“The last thing you want to do is make an instructor look bad in front of students,” Flanik notes. “You want the computer and the virtual desktop environment to work essentially like a light switch. We just take for granted that the light will go on or off, and we really want the computing environment here to work the same way.”
This move to be proactive — anticipating problems and identifying other areas of university operations that might be impacted — is key to ensuring IT is seen as a strategic partner, not just a team of firefighters.
“We could see in the numbers that we were approaching the acceptable threshold,” says Flanik. “At the same time that we’re fighting storage problems, we’re also dealing with the demand for connectivity and Wi-Fi. We’re dealing with a network that was originally optimized for wired and undoing those changes to optimize it for wireless.”
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Performance concerns also drove the decision-making at Mississippi College when the school adopted the FlashArray//m10 from Pure Storage to support VDI and enterprise applications. The school noticed latency issues with their previous storage area network and received complaints from end users. That previous solution largely performed well until it hit 80 percent disk capacity, at which point “performance just dropped off a cliff,” says Bill Cranford, Mississippi College CIO.
“In our business, no one ever applauds you for doing a good job,” Cranford notes. “But our help desk immediately began noticing a decrease in calls. There are key times during the school year when our usage is up quite a bit — pre-registration, orientation — and we immediately stopped seeing any problems during those peak times.”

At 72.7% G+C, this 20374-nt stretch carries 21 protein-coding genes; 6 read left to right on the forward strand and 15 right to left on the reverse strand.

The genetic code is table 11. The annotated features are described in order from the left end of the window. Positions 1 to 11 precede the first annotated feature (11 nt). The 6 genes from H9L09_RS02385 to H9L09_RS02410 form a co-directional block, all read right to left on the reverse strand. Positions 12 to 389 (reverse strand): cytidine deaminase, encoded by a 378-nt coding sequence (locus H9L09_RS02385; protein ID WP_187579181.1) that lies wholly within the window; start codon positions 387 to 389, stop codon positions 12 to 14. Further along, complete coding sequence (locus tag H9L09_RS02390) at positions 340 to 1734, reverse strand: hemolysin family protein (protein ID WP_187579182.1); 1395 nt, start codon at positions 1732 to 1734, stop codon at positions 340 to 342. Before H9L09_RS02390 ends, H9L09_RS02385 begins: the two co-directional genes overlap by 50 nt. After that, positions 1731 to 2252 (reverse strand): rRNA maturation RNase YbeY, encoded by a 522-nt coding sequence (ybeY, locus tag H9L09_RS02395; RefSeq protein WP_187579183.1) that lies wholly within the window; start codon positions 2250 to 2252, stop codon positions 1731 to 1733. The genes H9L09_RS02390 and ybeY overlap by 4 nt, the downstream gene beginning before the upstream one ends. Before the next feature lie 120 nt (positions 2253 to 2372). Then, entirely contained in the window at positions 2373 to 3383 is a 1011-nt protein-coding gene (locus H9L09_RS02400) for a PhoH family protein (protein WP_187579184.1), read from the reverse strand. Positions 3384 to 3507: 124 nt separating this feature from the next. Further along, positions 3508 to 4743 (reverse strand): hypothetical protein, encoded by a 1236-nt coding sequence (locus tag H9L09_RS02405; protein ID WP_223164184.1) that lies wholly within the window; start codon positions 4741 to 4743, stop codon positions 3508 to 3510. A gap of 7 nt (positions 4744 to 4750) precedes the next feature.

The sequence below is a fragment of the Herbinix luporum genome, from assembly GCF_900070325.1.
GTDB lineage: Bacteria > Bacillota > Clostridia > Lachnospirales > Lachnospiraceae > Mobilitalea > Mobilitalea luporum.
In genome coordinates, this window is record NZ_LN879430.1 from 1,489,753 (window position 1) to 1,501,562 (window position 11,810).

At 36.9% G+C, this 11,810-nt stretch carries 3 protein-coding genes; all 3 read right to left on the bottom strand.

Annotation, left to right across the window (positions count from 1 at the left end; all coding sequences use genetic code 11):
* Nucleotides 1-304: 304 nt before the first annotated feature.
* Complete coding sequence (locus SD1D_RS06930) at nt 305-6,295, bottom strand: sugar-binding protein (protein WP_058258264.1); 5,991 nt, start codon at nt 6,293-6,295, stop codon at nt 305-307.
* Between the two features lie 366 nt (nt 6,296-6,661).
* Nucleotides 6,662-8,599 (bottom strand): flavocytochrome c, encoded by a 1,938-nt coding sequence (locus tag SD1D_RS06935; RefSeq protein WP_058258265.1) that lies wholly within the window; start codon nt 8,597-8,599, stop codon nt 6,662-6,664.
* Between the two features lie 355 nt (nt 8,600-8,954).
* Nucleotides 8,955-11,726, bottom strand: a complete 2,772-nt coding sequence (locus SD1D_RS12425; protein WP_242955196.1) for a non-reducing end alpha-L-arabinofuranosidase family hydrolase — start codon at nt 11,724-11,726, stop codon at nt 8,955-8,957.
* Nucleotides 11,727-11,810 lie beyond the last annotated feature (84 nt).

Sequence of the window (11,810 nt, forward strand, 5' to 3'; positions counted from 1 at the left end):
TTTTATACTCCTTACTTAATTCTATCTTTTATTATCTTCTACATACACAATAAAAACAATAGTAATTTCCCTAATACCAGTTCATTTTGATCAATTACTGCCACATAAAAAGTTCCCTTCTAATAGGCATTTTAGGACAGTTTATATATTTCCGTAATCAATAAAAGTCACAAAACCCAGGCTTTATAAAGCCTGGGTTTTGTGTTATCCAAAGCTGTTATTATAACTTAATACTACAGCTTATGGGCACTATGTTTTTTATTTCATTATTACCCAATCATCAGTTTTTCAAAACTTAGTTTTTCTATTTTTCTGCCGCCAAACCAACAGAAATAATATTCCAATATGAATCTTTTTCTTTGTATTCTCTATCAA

Bill McCreary CIO and CTO, University of Toledo
Striking a Balance with Flash Storage
More higher ed data center administrators must learn to balance their technical prowess alongside being “masters of the balance sheet,” says Bill McCreary, CIO and CTO at the University of Toledo. “We’re heading toward a hybrid world, and we’re trying to figure out the right balance.”
While the University of Toledo does rely on private and public cloud storage infrastructure to support a number of systems, the school has also made extensive investments in on-premises storage infrastructure, which includes the Dell VxRail hyperconverged server platform, as well as the Dell EMC Integrated Data Protection Appliance.
McCreary notes that the University of Toledo currently runs around 700 virtual machines on-premises, with another 400 on-premises physical servers. That mix is constantly changing, requiring the school to continuously tinker with its storage infrastructure to provide the right level of support. “We expect our on-premises environment to be about half of its current size within five years,” McCreary says. “It’ll never get quite to zero.”
Flanik notes that finding the right storage solution isn’t necessarily a matter of what’s best, but rather finding the right tool for the job. For Baldwin Wallace, its all-flash array turned out to be an ideal fit.
“The flash storage is much quicker, much more resilient, less prone to failure,” Flanik notes. “The latency has decreased significantly. It does cost more, but we’re only running the applications on that storage that demand that kind of technology. If you’re archiving old files, you’ll go to the less expensive spinning disk. But if you’re doing research in a laboratory, having access to that high-speed capability makes a big difference.”